Plamondon, Alberta

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Plamondon is located in Lac la Biche County
Plamondon is located in Alberta
Coordinates: 54°50′59″N 112°20′31″W / 54.8497°N 112.3419°W / 54.8497; -112.3419Coordinates: 54°50′59″N 112°20′31″W / 54.8497°N 112.3419°W / 54.8497; -112.3419
Census divisionNo. 12
Municipal districtLac La Biche County
 • TypeUnincorporated
 • MayorOmer Moghrabi
 • Governing body
  • Darlene Beniuk
  • Colette Borgun
  • Sterling Johnson
  • George L'Heureux
  • Omer Moghrabi
  • Charlyn Moore
  • Jason Stedman
  • Lorin Tkachuk
Colin Cote
 • Total1.96 km2 (0.76 sq mi)
555 m (1,821 ft)
 • Total348
 • Density177.3/km2 (459/sq mi)
 • Dwellings
Time zoneUTC−7 (MST)
 • Summer (DST)UTC−6 (MDT)
Forward sortation area
Area code(s)780, 587, 825
HighwaysHighway 858

Plamondon is a hamlet in northern Alberta, Canada within Lac La Biche County.[2] It is located on Highway 858, approximately 3.0 km (1.9 mi) north of Highway 55, and has an elevation of 555 m (1,821 ft).

The hamlet is located in Census Division No. 12 and in the federal riding of Fort McMurray-Athabasca.


The community was founded by Joseph Plamondon in 1908 and settled by primarily French Canadians. Most of the families that eventually settled there came from Provemont, Michigan (now Lake Leelanau in Leelanau County, Michigan) and from French areas of Ontario. This is mentioned in a 1991 interview with Cecelia Bussey:

On the outskirts of Plamondon is a community of Old Believers (Old Ritualists), a Traditionalist Russian Orthodox sect whose ancestors broke from the Church after Patriarch Nikon's reforms in 1666. The schism, or Raskol, resulted over reforms in church ritual and translation intended to better align the Russian church with Greek Orthodox practices. The Old Believers that live outside Plamondon are bezpopovtsy, or priestless Old Believers, who believe that apostolic succession ended with Nikon's apostasy and therefore have no clergy and refuse the Eucharist. Most of these families moved to the area in the mid 1970s from Woodburn, Oregon, also home to a large Old Believer community. Many also came from Xinjiang, China, by way of New Zealand, where they fled after the Communist revolutions in Russia and China.


As a designated place in the 2016 Census of Population conducted by Statistics Canada, Plamondon recorded a population of 348 living in 136 of its 172 total private dwellings, a change of 0.9% from its 2011 population of 345. With a land area of 1.96 km2 (0.76 sq mi), it had a population density of 177.6/km2 (459.9/sq mi) in 2016.[1]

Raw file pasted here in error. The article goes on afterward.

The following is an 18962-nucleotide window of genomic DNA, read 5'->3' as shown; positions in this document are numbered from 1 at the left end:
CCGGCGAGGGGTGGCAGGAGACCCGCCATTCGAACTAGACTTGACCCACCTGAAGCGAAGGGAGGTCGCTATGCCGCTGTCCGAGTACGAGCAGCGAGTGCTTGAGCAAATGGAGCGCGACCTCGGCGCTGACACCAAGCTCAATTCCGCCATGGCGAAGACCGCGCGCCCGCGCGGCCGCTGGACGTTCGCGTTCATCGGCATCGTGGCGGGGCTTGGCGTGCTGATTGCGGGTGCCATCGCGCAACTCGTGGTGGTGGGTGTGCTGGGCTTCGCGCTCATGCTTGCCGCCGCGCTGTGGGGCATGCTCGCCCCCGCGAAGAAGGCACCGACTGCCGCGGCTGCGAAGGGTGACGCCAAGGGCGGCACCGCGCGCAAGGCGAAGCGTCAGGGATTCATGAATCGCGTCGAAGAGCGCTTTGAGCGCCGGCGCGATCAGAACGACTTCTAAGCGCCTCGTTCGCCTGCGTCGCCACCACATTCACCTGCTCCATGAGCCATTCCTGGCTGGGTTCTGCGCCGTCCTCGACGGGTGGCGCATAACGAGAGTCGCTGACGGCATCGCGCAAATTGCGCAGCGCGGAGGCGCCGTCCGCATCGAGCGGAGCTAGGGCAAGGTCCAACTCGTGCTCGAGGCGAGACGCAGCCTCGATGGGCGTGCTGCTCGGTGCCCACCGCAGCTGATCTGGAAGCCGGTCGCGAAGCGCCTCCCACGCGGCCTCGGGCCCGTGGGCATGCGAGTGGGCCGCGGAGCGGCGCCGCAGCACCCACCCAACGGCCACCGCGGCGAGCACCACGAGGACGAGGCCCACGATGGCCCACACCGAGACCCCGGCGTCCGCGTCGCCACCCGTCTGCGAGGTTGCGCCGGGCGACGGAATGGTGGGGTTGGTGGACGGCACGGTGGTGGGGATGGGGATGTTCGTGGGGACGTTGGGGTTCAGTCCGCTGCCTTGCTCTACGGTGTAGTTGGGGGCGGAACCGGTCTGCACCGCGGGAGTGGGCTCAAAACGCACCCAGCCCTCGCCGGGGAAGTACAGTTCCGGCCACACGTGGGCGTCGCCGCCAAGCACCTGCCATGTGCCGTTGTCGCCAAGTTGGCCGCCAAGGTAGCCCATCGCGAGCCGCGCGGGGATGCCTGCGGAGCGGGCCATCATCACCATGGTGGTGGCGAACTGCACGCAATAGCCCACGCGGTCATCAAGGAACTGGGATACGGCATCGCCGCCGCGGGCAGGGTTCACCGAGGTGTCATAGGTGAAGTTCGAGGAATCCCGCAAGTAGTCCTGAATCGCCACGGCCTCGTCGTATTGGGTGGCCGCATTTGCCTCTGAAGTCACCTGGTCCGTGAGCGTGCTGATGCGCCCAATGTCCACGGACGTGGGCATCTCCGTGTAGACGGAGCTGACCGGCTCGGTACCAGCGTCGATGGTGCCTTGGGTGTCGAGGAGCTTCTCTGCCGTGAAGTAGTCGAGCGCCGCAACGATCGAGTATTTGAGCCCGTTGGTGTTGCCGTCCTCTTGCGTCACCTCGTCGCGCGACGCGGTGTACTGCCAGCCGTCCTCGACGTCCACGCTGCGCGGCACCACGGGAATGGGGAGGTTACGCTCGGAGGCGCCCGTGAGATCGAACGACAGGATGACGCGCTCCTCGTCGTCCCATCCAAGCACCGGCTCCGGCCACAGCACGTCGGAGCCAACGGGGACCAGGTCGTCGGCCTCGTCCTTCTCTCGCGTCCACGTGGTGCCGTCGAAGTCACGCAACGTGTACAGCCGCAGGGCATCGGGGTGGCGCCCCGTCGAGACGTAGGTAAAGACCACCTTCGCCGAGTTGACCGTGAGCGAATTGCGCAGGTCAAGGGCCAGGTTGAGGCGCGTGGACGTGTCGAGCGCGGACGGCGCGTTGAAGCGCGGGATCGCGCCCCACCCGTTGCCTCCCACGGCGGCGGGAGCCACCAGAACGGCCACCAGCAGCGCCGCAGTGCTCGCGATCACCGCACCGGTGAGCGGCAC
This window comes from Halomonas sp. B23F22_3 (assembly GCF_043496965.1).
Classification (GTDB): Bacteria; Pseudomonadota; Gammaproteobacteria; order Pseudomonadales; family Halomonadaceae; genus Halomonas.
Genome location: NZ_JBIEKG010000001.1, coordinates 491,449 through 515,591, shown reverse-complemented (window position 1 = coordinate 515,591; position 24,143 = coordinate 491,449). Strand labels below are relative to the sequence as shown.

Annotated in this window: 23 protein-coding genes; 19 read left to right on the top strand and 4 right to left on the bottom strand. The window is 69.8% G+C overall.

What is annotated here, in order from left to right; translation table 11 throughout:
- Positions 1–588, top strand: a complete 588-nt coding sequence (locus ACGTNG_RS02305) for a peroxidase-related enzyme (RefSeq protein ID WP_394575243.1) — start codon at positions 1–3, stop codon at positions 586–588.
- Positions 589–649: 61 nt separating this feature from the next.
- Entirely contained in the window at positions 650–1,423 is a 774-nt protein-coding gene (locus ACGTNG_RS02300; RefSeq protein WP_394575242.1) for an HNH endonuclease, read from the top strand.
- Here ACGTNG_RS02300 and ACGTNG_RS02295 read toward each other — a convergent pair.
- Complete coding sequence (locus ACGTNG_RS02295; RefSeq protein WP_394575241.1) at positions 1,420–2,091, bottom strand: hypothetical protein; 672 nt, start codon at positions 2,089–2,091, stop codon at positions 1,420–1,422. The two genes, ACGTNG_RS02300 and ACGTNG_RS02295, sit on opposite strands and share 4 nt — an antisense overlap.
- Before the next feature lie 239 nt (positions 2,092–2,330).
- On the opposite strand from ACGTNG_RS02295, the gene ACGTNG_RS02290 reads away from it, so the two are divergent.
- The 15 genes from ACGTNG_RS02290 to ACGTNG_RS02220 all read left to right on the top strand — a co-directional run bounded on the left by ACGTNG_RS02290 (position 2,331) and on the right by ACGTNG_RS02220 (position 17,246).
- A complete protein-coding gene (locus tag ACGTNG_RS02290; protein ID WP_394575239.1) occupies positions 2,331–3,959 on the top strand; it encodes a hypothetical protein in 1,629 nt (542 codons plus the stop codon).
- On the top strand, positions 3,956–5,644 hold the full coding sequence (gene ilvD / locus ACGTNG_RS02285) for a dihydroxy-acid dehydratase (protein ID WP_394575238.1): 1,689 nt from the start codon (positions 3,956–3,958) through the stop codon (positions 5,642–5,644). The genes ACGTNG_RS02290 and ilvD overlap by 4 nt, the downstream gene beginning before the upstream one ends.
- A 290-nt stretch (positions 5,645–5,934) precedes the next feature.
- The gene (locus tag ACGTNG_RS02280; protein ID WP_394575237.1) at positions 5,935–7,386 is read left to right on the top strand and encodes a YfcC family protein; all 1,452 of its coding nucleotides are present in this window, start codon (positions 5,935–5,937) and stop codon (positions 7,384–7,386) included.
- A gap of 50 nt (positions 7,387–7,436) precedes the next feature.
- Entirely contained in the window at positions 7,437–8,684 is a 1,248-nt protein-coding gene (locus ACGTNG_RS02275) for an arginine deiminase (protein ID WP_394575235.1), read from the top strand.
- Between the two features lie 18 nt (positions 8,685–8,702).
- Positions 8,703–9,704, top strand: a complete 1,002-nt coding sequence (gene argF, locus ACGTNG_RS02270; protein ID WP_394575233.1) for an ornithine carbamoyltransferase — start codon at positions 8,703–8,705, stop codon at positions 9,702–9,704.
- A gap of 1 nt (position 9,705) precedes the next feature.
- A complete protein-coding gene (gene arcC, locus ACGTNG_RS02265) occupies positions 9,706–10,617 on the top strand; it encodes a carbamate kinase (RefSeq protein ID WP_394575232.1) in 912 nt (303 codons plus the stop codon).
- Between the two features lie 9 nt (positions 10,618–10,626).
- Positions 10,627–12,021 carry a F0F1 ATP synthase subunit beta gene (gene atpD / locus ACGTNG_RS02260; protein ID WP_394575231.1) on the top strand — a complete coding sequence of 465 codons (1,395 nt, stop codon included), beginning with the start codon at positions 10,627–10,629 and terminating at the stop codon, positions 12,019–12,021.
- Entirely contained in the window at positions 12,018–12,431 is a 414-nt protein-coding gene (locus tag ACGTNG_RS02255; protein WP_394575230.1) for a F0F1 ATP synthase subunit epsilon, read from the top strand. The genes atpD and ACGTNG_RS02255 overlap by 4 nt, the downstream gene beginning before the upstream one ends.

Lac La Biche County's 2016 municipal census counted a population of 348 in Plamondon,[3] a 1.2% change from the hamlet's 2013 municipal census population of 344.[4]

As a designated place in the 2011 Census, Plamondon had a population of 345 living in 135 of its 147 total dwellings, a 3% change from its 2006 population of 335. With a land area of 1.94 km2 (0.75 sq mi), it had a population density of 177.8/km2 (460.6/sq mi) in 2011.[5]


The main industries in the region are logging and farming.


The community has two schools, Ecole Beausejour and Ecole Plamondon School, which draw students from the entire region. École Plamondon School, offers English, French immersion, and Russian classes. École Beausejour is a francophone school, with instruction surrounding with the francophone culture.

There are two hotels, two banks, post office, indoor hockey arena with artificial ice, a museum, and a rather large church.

The hamlet also holds an annual French hockey tournament called Hockey en Fête. Frontenacs of University of Alberta have won twice. A Canadian Mud Racing Organization (CMRO) event is also held annually at the Plamondon Mud Bog.

Notable people[edit]

See also[edit]


  1. ^ a b c "Population and dwelling counts, for Canada, provinces and territories, and designated places, 2016 and 2011 censuses – 100% data (Alberta)". Statistics Canada. February 8, 2017. Retrieved February 13, 2017.
  2. ^ "Specialized and Rural Municipalities and Their Communities" (PDF). Alberta Municipal Affairs. April 1, 2010. Archived from the original (PDF) on February 29, 2012. Retrieved June 28, 2010.
  3. ^ "Lac La Biche County 2016 Municipal Census Report". Lac La Biche County. p. 13. Retrieved January 28, 2017.
  4. ^ "2013 Census Summary". Lac La Biche County. p. 6. Retrieved January 28, 2017.
  5. ^ "Population and dwelling counts, for Canada, provinces and territories, and designated places, 2011 and 2006 censuses (Alberta)". Statistics Canada. February 8, 2012. Retrieved April 7, 2012.